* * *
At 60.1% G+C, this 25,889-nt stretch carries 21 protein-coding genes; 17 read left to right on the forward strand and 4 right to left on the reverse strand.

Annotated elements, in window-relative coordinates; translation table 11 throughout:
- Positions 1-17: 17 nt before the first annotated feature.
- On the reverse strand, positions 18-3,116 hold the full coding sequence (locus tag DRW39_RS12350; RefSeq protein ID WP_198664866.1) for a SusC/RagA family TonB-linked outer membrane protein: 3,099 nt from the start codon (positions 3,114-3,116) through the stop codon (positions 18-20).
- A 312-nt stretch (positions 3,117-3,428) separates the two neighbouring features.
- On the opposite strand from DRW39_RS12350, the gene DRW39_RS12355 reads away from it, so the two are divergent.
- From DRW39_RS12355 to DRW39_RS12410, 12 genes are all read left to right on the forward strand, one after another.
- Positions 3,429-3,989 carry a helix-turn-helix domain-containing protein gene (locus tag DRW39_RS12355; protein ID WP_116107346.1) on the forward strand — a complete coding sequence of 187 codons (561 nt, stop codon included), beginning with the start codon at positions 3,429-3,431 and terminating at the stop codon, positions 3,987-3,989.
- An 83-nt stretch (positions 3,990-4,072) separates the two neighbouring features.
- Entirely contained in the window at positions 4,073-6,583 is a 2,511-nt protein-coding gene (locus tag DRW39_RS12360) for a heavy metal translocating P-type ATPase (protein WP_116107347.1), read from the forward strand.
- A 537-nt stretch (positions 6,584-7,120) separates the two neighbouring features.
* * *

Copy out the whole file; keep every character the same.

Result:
At 60.1% G+C, this 25,889-nt stretch carries 21 protein-coding genes; 17 read left to right on the forward strand and 4 right to left on the reverse strand.

Annotated elements, in window-relative coordinates; translation table 11 throughout:
- Positions 1-17: 17 nt before the first annotated feature.
- On the reverse strand, positions 18-3,116 hold the full coding sequence (locus tag DRW39_RS12350; RefSeq protein ID WP_198664866.1) for a SusC/RagA family TonB-linked outer membrane protein: 3,099 nt from the start codon (positions 3,114-3,116) through the stop codon (positions 18-20).
- A 312-nt stretch (positions 3,117-3,428) separates the two neighbouring features.
- On the opposite strand from DRW39_RS12350, the gene DRW39_RS12355 reads away from it, so the two are divergent.
- From DRW39_RS12355 to DRW39_RS12410, 12 genes are all read left to right on the forward strand, one after another.
- Positions 3,429-3,989 carry a helix-turn-helix domain-containing protein gene (locus tag DRW39_RS12355; protein ID WP_116107346.1) on the forward strand — a complete coding sequence of 187 codons (561 nt, stop codon included), beginning with the start codon at positions 3,429-3,431 and terminating at the stop codon, positions 3,987-3,989.
- An 83-nt stretch (positions 3,990-4,072) separates the two neighbouring features.
- Entirely contained in the window at positions 4,073-6,583 is a 2,511-nt protein-coding gene (locus tag DRW39_RS12360) for a heavy metal translocating P-type ATPase (protein WP_116107347.1), read from the forward strand.
- A 537-nt stretch (positions 6,584-7,120) separates the two neighbouring features.